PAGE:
Many of the artistic as well as the social peculiarities of the United States may doubtless be traced to their form of government. [...] When the hereditary privileges of rank have ceased to be recognised, the utility, if not the beauty, of knowledge becomes conspicuous. The intellectual world is spurred into activity : there is a race in which the prize is to the swift. Everyone tries to draw the eyes of others by innumerable imperfect efforts with a large insignificant sum total. Art is abundant and inferior : whitewashed wood and brick pass for marble, and rhythmical spasms for poetry. It is acknowledged that the prevailing defect of Aristocratic literature is formality ; they are apt to be precise and restricted. A Democratic literature runs the risk of lawlessness, inaccuracy and irreverence. [...] [America is] a country which is not only democratic but youthful without the modesty of youth [...], where the spirit of adventure is unrestrained by feelings of personal loyalty [...], where vehemence, vigour, and wit are common, good taste, profundity, and imagination rare ;-a country whose untamed material infects the people and diverts them from the task of civilisation to the desire of conquest.
It should by now be abundantly clear why American Literature deserves its own category separate from that of English Literature, indeed one would wonder how the two might ever have been confused. That the author of this piece is given so much space to expound on his observations on the character of the United States and her people before getting down to the specifics of considering actual American authors and their works, is one of the delights of the Ninth edition of Encyclopaedia Britannica. And whilst Professor Nichol's opinions might seem to be a little coloured by a degree of prejudice against the cultural products of the former colonies, these opinions are expressed with compelling and entertaining vigour - and just the right degree of supposed even-handedness to give his comments a final acerbic sting. Were we not to be treated to this introductory sharpening of the knives, it might be that the later judgements passed on the merits of Longfellow, Poe, Whitman and company be considered insufficiently impartial.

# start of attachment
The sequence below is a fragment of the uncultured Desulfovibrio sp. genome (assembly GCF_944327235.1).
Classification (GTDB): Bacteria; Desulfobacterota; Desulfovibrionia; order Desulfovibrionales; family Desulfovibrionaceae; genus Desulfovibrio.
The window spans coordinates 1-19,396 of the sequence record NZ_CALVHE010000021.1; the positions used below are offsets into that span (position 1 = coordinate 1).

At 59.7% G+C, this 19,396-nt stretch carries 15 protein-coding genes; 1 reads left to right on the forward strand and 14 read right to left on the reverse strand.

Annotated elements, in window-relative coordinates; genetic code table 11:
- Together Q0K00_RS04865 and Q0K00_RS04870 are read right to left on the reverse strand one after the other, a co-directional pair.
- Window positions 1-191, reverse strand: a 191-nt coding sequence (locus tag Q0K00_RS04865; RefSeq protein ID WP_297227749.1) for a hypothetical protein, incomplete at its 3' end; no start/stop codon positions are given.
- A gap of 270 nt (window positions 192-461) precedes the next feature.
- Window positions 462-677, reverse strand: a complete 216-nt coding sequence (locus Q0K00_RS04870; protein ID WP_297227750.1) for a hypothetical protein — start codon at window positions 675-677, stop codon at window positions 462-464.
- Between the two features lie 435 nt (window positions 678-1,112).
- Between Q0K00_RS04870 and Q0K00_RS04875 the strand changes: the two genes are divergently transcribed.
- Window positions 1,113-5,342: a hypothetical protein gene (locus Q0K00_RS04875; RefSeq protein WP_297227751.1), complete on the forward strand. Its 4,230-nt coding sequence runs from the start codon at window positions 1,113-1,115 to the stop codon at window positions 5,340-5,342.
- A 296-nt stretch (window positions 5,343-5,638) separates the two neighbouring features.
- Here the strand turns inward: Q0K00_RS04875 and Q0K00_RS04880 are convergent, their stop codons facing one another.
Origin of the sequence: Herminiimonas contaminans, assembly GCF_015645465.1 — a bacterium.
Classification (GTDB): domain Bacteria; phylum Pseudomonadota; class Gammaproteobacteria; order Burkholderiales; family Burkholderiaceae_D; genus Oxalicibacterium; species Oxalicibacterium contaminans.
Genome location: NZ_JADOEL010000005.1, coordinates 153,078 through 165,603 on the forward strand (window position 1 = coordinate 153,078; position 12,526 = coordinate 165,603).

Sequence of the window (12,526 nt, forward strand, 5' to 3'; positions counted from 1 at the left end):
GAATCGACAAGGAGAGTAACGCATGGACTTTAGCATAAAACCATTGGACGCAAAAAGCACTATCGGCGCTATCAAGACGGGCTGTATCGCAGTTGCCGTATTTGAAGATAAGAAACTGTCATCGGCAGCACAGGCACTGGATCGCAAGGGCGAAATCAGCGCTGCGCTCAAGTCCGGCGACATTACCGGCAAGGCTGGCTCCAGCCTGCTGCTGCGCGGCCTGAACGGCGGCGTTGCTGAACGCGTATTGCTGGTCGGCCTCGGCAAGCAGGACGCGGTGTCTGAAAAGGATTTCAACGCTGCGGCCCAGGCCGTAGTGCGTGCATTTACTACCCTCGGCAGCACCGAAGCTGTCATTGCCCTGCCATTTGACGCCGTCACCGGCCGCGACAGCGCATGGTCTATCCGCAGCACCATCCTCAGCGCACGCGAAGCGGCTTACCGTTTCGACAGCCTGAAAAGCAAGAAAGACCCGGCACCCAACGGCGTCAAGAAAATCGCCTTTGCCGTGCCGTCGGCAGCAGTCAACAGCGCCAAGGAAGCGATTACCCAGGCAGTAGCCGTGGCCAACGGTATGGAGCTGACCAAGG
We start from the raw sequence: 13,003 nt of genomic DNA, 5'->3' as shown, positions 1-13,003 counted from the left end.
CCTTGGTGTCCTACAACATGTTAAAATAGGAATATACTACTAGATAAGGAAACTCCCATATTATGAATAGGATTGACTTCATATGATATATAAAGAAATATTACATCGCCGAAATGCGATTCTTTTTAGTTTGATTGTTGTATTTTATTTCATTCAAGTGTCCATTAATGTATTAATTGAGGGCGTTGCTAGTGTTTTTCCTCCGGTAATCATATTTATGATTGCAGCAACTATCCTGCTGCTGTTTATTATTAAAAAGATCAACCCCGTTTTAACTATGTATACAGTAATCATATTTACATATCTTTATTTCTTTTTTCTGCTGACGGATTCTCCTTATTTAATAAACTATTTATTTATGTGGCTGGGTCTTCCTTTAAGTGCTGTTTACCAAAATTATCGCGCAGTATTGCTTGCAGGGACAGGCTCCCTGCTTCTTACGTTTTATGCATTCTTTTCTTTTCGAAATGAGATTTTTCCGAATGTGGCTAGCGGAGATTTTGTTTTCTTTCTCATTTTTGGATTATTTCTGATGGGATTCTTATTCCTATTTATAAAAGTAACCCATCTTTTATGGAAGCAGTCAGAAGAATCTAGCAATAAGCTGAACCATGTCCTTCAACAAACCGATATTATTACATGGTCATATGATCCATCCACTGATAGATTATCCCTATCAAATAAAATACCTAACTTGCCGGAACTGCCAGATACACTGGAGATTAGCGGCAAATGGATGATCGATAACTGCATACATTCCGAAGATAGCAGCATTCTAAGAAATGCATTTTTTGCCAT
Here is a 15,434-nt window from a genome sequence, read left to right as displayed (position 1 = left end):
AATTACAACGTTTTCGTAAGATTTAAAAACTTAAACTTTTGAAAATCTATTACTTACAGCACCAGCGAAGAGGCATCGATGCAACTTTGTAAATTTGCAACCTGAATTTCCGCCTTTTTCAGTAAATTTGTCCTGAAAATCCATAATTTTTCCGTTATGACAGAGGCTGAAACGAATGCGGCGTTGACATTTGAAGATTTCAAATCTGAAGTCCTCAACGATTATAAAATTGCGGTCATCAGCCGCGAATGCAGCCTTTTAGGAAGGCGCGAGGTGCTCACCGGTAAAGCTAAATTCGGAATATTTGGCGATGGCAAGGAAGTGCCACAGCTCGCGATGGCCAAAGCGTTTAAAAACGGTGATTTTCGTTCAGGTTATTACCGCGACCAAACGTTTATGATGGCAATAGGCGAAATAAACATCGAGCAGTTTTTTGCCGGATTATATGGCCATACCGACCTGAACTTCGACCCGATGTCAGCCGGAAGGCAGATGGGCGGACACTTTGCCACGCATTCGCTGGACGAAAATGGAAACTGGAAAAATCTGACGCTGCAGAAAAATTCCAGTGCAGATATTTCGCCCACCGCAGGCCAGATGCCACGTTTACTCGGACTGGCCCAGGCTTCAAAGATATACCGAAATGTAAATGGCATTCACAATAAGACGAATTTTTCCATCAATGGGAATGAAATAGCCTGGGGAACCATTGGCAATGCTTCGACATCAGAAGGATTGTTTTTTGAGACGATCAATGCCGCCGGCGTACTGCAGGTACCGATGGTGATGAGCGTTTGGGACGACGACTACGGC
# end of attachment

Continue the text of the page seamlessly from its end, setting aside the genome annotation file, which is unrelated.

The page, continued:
One might furthermore consider whether there is a degree of justice, for example, in the opinion that America's Constitution ends "sometimes in the sublime, sometimes in the ridiculous", in a week when the Supreme Court debate and rule that the triple-injection execution does not constitute "cruel and unusual punishment".
As for the faults of American Literature, Nichol has some final observations.
American literature is cramped on another side by the spirit of imitation. [...] [T]heir highest ambition, like that of all colonists, has hitherto been to receive a favourable verdict, not from the country of their birth, but from that of their ancestors. [...] The writers of the last thirty years have been making strenuous, sometimes spasmodic, efforts after originality, but they are still affected by transatlantic associations. [...] If the people of the United States had spoken a language of their own, it is probable they would have gained in originality ; as it is, they are only now beginning to sign their intellectual declaration of independence [...].
Ouch. As I have alluded, this is all from but the introduction to a long and entertaining essay, which can happily be read in full at www.1902encyclopedia.com. Professor Nichol's withering demolition of American humorous writing is worth particular attention, and may or may not be largely directed against Mark Twain, who is not named, but whose The Innocents Abroad is dismissed under "Books of Travel" as being in "bad taste". Poe receives rather more favourable treatment, and his work is pithily summed-up with the judgement that
In the regions of the strangely terrible, remotely fantastic, and ghastly, Edgar Allan Poe reigns supreme.